By Emma Farge
BENGHAZI, Libya (Reuters) - Benghazi's hotel lobbies are filled with bustling reporters and diplomats -- but there is no sign of the blackberry-wielding oil executives that big oil cities attract.
Posh restaurants are few and far between and trash is piling up on the streets of the city, Libya's de-facto oil capital while violence and shortages still plague Tripoli.
So far they have mostly stayed away and have not instructed site workers to return, settling instead for very fleeting visits on private jets to meet and greet Libya's new leaders.
But a careful study of the hotel lobbies also reveals private security workers hired as scouts for oil companies which are dithering over whether to return to the oil-rich North African state.
They are from private companies hired by oil firms to make a safety assessment in a city where battlewagons mounted with anti-aircraft guns still roam the streets and the sound of machinegun fire is regularly heard in the night.
Beyond Benghazi, one of the main concerns for international firms is damage to the oil terminals during the back-and-forth fighting along the Mediterranean coast over the last six months.
The front line has now moved beyond the major export terminals of Brega, Ras Lanuf and Es-Sider toward Gaddafi's hometown of Sirte, possibly within the range of a scud missile.
But perhaps even more worrying for international firms with is the risk of further sabotage attacks on facilities deep in the desert.
The Sirte Basin, which contains around 80 percent of Libya's proven reserves, in particular is seen as vulnerable since the fields are in remote parts of the Sahara desert where some areas are still not firmly under control of rebel forces.
Oil companies have good reason to worry. Production in eastern parts of the country ground to a halt after pro-Gaddafi forces attacked oil installations in the desert.
Benghazi-based oil firm the Arabian Gulf Oil Company (AGOCO) said 14 people were killed in two separate attacks on its infrastructure in the Sarir and Mesla fields.
"We are facing a different threat of military gangs from Gaddafi. We have to expect anything," said Mustafa el-Huni, an oil official within the government of the interim National Transitional Council (NTC).
"Nobody can guarantee that a missile won't hit Brega."
MINES AND BOOBYTRAPS
Even if rebel forces are successful in taking territory around Sirte, the risk of further damage to facilities and risk to staff will remain important considerations for oil majors like ConocoPhillips and Total with high standards of health and safety.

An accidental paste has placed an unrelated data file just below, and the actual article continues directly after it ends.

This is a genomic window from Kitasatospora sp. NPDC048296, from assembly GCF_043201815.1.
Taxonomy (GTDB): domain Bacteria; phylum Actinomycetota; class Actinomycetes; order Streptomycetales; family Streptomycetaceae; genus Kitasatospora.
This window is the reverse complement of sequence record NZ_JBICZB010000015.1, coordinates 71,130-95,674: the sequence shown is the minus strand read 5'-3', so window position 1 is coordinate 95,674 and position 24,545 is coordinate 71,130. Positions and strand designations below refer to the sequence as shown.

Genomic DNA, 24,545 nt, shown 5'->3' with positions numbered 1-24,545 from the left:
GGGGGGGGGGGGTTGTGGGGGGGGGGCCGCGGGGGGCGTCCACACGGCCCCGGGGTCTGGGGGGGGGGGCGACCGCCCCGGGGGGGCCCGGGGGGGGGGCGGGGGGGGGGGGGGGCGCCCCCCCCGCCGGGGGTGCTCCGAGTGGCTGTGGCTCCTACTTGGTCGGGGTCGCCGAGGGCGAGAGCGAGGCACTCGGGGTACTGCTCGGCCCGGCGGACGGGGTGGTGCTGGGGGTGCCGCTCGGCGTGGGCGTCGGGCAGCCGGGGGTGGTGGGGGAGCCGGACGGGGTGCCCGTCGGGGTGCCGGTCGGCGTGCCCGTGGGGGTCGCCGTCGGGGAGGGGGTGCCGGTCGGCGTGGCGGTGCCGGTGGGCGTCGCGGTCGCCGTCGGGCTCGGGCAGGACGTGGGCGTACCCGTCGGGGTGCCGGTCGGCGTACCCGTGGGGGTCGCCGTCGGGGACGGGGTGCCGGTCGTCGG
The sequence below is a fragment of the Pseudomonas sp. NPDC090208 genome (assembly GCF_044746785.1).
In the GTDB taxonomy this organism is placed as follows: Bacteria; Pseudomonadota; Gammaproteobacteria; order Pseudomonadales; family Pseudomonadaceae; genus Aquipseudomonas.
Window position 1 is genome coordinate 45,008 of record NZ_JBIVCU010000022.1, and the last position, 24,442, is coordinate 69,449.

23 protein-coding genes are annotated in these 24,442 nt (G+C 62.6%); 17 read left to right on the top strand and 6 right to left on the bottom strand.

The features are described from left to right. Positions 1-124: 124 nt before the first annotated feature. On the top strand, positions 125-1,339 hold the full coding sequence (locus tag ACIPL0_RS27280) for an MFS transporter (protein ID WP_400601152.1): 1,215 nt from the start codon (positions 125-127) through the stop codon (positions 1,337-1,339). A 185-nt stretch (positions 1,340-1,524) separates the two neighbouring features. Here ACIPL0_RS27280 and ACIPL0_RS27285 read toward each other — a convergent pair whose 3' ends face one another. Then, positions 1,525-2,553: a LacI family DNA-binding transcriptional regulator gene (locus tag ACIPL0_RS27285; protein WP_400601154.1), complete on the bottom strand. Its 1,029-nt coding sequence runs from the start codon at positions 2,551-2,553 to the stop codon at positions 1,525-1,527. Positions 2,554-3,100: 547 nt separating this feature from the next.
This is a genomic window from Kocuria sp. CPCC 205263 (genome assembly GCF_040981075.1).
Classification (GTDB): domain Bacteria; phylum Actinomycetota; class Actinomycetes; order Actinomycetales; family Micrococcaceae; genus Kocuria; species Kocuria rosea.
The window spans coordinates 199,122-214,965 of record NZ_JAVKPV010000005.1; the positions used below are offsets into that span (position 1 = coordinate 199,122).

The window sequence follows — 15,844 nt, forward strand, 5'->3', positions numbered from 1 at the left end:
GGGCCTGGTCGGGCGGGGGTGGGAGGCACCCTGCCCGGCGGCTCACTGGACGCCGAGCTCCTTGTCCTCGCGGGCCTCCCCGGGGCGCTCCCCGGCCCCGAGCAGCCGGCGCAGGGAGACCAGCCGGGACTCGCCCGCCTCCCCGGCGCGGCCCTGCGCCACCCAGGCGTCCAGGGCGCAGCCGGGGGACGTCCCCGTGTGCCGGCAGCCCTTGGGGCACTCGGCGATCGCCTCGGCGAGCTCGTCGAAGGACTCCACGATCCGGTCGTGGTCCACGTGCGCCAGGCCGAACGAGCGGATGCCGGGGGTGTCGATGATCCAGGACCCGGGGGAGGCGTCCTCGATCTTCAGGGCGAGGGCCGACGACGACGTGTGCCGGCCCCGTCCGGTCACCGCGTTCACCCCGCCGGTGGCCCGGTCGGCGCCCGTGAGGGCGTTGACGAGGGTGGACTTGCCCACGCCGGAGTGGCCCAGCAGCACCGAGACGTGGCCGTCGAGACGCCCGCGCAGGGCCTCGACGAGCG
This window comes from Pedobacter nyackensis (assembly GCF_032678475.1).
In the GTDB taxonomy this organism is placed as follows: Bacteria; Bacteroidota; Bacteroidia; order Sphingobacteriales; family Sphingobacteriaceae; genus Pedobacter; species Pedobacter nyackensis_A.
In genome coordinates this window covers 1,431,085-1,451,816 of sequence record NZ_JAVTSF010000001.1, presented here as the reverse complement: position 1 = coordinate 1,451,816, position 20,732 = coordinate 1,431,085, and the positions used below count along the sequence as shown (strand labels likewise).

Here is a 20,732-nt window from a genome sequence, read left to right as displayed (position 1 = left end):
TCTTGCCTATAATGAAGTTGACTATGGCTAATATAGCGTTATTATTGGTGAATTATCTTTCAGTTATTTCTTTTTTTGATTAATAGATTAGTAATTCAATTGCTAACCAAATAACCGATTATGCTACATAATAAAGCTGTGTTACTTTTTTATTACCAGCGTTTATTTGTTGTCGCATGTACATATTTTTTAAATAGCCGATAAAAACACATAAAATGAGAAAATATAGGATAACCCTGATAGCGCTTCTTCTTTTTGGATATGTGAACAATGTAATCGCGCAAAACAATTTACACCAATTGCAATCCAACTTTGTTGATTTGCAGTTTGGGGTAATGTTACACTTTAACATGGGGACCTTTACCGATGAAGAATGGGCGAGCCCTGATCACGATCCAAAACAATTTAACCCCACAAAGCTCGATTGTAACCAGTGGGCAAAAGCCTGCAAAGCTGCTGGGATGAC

One of the biggest challenges is clearing the landmines laid by Gaddafi forces in the first few months of the war when they were driven back west toward Tripoli from the oil town of Brega in the east.
This conflict is not Libya's first experience with mines and the desert is still littered with those placed by Gaddafi troops to protect the country against possible invasion from United States', Chadian and Egyptian forces.
The Sirte Basin also still holds unexploded bombs from World War II, but oil companies were able to operate there with the help of security forces and the former Libyan army.
But the present conflict has brought new risks.
Russ Bedford, head of operations for Swedish company Countermine Operations working with the NOC on mine clearance said fresh minefields have been laid on the beaches around the Ras Lanuf oil export terminal and the Libya's largest refinery.
"They were put on the beach to prevent sea landings. We have been informed that it has been mined again," he said.
Boobytraps are another threat.
"The risk is that the facilities are booby-trapped. We know that they have that capability. They found mines with switches on them in one of the oil concessions."
While AGOCO and oil officials in the Libyan government say they can start initial production without foreign workers, the process of ramping up output is likely to depend on how quickly they return.
The speed of ramp-up will also partly determine the pace at which the cash-strapped National Transitional Council can be weaned off western financial aid.
Before the war, Libya pumped around 1.6 million barrels per day, most of which was exported. At current oil prices near $114, Libyan oil exports are worth around $148 million a day.
The National Oil Corporation's newly appointed chairman Nouri Berouin told Reuters this week that it would take up to 15 months to reach pre-war output levels, citing mines as a key problem.
"Once our fields are secure, we need to make sure we clear the mines. Building up output will require logistical support and we might need our foreign partners," he said.
But Africa's biggest oil reserves will be a strong lure.
The NTC said it has a force of 3,000 protecting the oil fields and will aim to add another 2,000. AGOCO said it has a "small army" in place in its eastern fields. Still, oil firms are not likely to give the green light to send in foreign workers until it is satisfied that this is enough.
Industry sources told Reuters that oil companies have offered the Libyan NOC assistance by providing their own security but there is so far little sign of these being accepted, with many politicians wary of possible political implications of a foreign security presence.
"Many companies are offering security but we have to study the strategic ideas of these companies," said el-Huni.
"We don't want foreign soldiers to be here."
(Editing by William Hardy)